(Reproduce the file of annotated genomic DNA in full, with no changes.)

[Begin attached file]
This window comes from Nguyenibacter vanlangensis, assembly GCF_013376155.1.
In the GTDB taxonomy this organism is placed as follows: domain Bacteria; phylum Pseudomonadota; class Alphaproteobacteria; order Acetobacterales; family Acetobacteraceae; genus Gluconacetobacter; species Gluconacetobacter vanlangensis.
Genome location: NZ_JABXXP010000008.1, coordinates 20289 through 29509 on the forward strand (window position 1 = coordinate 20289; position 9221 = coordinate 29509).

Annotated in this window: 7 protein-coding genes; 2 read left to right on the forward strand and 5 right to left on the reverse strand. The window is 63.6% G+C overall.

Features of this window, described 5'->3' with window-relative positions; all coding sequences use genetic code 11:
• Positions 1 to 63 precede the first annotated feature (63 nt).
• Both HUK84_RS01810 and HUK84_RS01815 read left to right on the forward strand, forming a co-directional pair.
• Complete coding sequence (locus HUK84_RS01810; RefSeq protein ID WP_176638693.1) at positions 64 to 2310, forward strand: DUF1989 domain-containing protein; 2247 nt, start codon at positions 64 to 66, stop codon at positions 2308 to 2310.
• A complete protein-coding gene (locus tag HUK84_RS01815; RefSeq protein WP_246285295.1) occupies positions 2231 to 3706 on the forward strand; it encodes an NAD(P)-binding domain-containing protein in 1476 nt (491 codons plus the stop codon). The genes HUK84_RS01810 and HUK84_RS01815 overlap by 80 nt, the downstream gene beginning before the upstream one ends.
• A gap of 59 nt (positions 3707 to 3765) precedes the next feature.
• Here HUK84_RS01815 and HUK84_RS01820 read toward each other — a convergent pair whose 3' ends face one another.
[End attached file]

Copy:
This window comes from Nguyenibacter vanlangensis, assembly GCF_013376155.1.
In the GTDB taxonomy this organism is placed as follows: domain Bacteria; phylum Pseudomonadota; class Alphaproteobacteria; order Acetobacterales; family Acetobacteraceae; genus Gluconacetobacter; species Gluconacetobacter vanlangensis.
Genome location: NZ_JABXXP010000008.1, coordinates 20289 through 29509 on the forward strand (window position 1 = coordinate 20289; position 9221 = coordinate 29509).

Annotated in this window: 7 protein-coding genes; 2 read left to right on the forward strand and 5 right to left on the reverse strand. The window is 63.6% G+C overall.

Features of this window, described 5'->3' with window-relative positions; all coding sequences use genetic code 11:
• Positions 1 to 63 precede the first annotated feature (63 nt).
• Both HUK84_RS01810 and HUK84_RS01815 read left to right on the forward strand, forming a co-directional pair.
• Complete coding sequence (locus HUK84_RS01810; RefSeq protein ID WP_176638693.1) at positions 64 to 2310, forward strand: DUF1989 domain-containing protein; 2247 nt, start codon at positions 64 to 66, stop codon at positions 2308 to 2310.
• A complete protein-coding gene (locus tag HUK84_RS01815; RefSeq protein WP_246285295.1) occupies positions 2231 to 3706 on the forward strand; it encodes an NAD(P)-binding domain-containing protein in 1476 nt (491 codons plus the stop codon). The genes HUK84_RS01810 and HUK84_RS01815 overlap by 80 nt, the downstream gene beginning before the upstream one ends.
• A gap of 59 nt (positions 3707 to 3765) precedes the next feature.
• Here HUK84_RS01815 and HUK84_RS01820 read toward each other — a convergent pair whose 3' ends face one another.